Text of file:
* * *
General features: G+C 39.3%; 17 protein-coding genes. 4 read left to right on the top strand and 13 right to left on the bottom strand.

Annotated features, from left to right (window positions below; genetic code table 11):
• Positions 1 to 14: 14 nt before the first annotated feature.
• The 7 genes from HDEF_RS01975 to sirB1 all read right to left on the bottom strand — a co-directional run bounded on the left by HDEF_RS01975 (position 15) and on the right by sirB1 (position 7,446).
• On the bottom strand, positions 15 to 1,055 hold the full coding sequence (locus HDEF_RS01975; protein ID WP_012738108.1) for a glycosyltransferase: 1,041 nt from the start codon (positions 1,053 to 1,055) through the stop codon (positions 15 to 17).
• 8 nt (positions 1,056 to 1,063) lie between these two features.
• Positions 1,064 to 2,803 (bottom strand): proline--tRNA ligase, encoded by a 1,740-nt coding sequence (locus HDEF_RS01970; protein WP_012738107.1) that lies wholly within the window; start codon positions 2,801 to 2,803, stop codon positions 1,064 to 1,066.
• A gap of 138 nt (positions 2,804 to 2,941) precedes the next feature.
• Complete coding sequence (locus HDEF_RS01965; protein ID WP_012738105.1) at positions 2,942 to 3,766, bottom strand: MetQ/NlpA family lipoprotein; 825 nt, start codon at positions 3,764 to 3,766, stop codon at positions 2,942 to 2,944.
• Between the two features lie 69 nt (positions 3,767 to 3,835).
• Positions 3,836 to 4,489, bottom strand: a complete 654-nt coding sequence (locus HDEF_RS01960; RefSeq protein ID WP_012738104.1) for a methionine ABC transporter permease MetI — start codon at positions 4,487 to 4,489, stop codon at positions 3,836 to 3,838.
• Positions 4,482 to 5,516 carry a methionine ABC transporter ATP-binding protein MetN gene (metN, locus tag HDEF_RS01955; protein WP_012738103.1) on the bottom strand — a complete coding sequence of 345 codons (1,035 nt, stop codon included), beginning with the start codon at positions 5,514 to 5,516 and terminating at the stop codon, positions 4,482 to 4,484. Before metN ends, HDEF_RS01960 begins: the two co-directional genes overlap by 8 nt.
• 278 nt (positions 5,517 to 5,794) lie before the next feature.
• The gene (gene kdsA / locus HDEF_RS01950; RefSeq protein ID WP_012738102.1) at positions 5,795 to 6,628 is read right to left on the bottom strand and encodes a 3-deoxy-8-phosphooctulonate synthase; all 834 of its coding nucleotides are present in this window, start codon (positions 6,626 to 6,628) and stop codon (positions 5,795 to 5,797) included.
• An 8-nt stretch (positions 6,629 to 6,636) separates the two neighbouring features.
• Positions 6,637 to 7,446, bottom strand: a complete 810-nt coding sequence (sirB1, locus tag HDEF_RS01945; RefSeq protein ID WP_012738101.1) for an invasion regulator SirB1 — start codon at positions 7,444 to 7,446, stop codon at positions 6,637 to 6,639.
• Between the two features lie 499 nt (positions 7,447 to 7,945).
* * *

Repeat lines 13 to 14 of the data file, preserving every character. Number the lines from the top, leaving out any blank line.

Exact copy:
• 278 nt (positions 5,517 to 5,794) lie before the next feature.
• The gene (gene kdsA / locus HDEF_RS01950; RefSeq protein ID WP_012738102.1) at positions 5,795 to 6,628 is read right to left on the bottom strand and encodes a 3-deoxy-8-phosphooctulonate synthase; all 834 of its coding nucleotides are present in this window, start codon (positions 6,626 to 6,628) and stop codon (positions 5,795 to 5,797) included.